Endangered Hawaiian monk seals face new challenge: eels stuck up their noses

Young Seals Keep Getting Eels Stuck Up Their Noses and Nobody Knows Why

The vet tried to remove the eel with "quick handling" because breathing problems would be exacerbated if the seal tried to swim or dive.

The photo of the adorable and mildly uncomfortable-looking seal with an eel dangling from its nostril was shared by the Hawaiian Monk Seal Research Program, which works with the NOAA Fisheries to conserve and protect the Hawaiian Monk seal population, according to Newsweek.

A juvenile Hawaiian monk seal was spotted with a spotted eel in its nose at French Frigate Shoals in the Northwestern Hawaiian Islands this past summer.

According to the team with the Hawaiian Monk Seal Research Program, the unusual phenomenon has been seen a handful of times in the past - each with the same outcome.

"Mondays...it might not have been a good one for you, but it had to have been better than an eel in your nose", the agency said in a Facebook post.

Baffled researchers have no idea how the seal (or the eel) found itself in this 'slippery situation, ' though they suspect it has something to do with the way the mammals hunt.

What's even stranger is that the seal program has seen this happen before, first noting the phenomenon a few years ago and citing multiple cases of juvenile seals with nostril eels since then.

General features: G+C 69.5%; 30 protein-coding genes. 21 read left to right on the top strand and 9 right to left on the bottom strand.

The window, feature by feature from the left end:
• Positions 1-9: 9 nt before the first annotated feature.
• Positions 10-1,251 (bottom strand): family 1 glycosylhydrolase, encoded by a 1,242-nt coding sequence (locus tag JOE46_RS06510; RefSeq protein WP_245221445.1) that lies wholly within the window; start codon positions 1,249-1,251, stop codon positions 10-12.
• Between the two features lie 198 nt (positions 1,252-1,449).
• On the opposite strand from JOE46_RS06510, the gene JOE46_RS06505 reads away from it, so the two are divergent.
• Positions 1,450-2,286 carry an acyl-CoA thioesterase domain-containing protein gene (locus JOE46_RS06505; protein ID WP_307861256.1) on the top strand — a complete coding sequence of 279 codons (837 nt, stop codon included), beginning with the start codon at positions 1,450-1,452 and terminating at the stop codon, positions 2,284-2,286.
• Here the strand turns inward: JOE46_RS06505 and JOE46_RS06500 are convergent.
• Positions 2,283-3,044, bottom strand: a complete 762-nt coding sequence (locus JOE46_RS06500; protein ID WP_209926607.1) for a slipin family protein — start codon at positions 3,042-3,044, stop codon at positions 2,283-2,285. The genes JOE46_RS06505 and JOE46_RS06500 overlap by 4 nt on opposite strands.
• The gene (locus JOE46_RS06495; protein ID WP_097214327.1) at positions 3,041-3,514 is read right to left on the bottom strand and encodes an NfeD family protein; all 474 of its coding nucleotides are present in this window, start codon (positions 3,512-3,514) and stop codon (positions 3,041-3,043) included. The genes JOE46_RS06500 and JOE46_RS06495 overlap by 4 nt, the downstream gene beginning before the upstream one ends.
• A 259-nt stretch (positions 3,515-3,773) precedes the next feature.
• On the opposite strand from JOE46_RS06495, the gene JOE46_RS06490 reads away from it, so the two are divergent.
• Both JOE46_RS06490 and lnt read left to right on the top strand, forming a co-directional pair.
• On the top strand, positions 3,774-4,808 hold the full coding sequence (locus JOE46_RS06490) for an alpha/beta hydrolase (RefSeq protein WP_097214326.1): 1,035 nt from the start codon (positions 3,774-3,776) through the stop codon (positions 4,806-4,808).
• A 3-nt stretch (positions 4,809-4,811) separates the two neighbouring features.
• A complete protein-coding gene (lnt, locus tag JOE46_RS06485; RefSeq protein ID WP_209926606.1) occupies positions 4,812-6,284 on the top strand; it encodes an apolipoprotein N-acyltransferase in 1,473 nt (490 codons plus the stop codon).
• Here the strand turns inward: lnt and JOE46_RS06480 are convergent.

'We don't know if this is just some unusual statistical anomaly or something we will see more of in the future, ' the NOAA post notes.

'In all cases the eel was successfully removed and the seals were fine. So, they go for the food, like eels, whose strategy is to hide.

One theory is that seals, which often regurgitate their meals, are simply throwing up eels through their noses.

In this case, a relatively small part of the eel is in the nose, which "leads me to thinking that the eel forced itself in while trying to escape", Littnan said.

According to National Geographic, Hawaiian monk seals' average lifespan is 25 to 30 years in the wild.

The program answered the question: "We don't know". "All the seals were released and haven't shown any issues from the incidents", NOAA adds.

"It was nearly like those magician trick scarves that they just keep pulling out of the hat", the post added.

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